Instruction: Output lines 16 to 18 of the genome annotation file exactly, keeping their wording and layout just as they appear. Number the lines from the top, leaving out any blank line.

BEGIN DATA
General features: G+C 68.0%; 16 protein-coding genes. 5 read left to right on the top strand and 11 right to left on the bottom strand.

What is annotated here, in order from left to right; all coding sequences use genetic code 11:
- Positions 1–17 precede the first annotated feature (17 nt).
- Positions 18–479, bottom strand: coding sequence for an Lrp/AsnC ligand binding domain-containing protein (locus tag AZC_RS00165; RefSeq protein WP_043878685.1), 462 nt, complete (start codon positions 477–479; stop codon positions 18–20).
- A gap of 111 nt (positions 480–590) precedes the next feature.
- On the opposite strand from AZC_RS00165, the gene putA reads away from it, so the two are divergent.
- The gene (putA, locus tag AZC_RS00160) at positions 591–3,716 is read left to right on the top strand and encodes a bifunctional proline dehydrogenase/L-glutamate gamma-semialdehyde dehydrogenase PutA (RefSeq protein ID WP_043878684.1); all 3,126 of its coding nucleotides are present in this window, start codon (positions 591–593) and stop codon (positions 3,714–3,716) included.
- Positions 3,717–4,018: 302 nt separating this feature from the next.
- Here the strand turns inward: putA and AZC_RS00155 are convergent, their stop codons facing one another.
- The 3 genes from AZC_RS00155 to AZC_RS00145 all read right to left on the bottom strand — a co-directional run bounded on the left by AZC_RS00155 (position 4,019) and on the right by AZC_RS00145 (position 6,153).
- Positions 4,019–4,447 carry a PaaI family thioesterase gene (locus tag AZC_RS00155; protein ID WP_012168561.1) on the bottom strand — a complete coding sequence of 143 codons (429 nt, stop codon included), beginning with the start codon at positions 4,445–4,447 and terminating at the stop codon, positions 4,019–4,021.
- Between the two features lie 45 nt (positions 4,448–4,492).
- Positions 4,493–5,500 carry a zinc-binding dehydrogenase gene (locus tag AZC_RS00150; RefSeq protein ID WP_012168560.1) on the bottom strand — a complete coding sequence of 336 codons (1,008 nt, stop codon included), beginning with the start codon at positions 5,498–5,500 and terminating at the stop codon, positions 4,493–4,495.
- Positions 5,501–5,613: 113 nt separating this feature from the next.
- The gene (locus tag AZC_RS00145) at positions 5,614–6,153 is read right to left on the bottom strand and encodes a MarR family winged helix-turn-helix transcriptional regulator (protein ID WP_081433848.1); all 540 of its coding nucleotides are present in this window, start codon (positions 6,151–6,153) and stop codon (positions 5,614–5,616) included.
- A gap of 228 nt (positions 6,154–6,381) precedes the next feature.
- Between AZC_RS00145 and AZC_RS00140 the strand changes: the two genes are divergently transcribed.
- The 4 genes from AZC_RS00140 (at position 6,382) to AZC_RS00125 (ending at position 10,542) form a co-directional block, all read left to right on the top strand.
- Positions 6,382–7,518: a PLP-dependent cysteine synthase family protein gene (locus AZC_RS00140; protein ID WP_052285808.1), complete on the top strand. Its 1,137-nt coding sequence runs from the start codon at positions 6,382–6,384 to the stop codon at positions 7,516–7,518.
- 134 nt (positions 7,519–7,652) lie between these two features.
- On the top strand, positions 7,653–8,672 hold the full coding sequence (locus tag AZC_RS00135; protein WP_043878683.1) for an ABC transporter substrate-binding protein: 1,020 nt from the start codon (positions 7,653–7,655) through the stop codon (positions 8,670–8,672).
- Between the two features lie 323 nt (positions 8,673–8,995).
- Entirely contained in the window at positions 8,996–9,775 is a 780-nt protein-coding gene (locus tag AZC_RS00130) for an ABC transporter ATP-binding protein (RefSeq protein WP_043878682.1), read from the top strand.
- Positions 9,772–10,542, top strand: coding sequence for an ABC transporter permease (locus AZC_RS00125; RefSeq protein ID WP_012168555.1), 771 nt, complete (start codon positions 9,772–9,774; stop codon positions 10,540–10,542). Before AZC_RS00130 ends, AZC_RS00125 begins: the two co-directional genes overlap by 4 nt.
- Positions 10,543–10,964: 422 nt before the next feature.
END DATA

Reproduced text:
- A gap of 228 nt (positions 6,154–6,381) precedes the next feature.
- Between AZC_RS00145 and AZC_RS00140 the strand changes: the two genes are divergently transcribed.
- The 4 genes from AZC_RS00140 (at position 6,382) to AZC_RS00125 (ending at position 10,542) form a co-directional block, all read left to right on the top strand.